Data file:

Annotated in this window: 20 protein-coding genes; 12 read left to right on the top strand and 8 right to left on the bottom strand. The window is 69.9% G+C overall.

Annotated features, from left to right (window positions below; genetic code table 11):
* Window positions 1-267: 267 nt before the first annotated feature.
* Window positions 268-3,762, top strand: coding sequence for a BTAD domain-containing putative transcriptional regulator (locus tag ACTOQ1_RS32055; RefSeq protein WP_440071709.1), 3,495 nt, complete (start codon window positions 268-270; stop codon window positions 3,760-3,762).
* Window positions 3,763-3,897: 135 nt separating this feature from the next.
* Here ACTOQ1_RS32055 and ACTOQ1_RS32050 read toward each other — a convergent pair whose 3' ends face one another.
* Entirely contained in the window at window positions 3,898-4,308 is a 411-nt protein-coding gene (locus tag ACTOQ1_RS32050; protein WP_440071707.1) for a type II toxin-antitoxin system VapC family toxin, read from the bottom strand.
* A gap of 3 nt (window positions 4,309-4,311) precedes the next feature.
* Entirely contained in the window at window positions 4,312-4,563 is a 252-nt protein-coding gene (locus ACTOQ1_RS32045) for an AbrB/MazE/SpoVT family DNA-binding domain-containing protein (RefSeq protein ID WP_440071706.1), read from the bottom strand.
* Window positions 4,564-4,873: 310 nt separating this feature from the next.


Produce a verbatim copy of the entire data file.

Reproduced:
Annotated in this window: 20 protein-coding genes; 12 read left to right on the top strand and 8 right to left on the bottom strand. The window is 69.9% G+C overall.

Annotated features, from left to right (window positions below; genetic code table 11):
* Window positions 1-267: 267 nt before the first annotated feature.
* Window positions 268-3,762, top strand: coding sequence for a BTAD domain-containing putative transcriptional regulator (locus tag ACTOQ1_RS32055; RefSeq protein WP_440071709.1), 3,495 nt, complete (start codon window positions 268-270; stop codon window positions 3,760-3,762).
* Window positions 3,763-3,897: 135 nt separating this feature from the next.
* Here ACTOQ1_RS32055 and ACTOQ1_RS32050 read toward each other — a convergent pair whose 3' ends face one another.
* Entirely contained in the window at window positions 3,898-4,308 is a 411-nt protein-coding gene (locus tag ACTOQ1_RS32050; protein WP_440071707.1) for a type II toxin-antitoxin system VapC family toxin, read from the bottom strand.
* A gap of 3 nt (window positions 4,309-4,311) precedes the next feature.
* Entirely contained in the window at window positions 4,312-4,563 is a 252-nt protein-coding gene (locus ACTOQ1_RS32045) for an AbrB/MazE/SpoVT family DNA-binding domain-containing protein (RefSeq protein ID WP_440071706.1), read from the bottom strand.
* Window positions 4,564-4,873: 310 nt separating this feature from the next.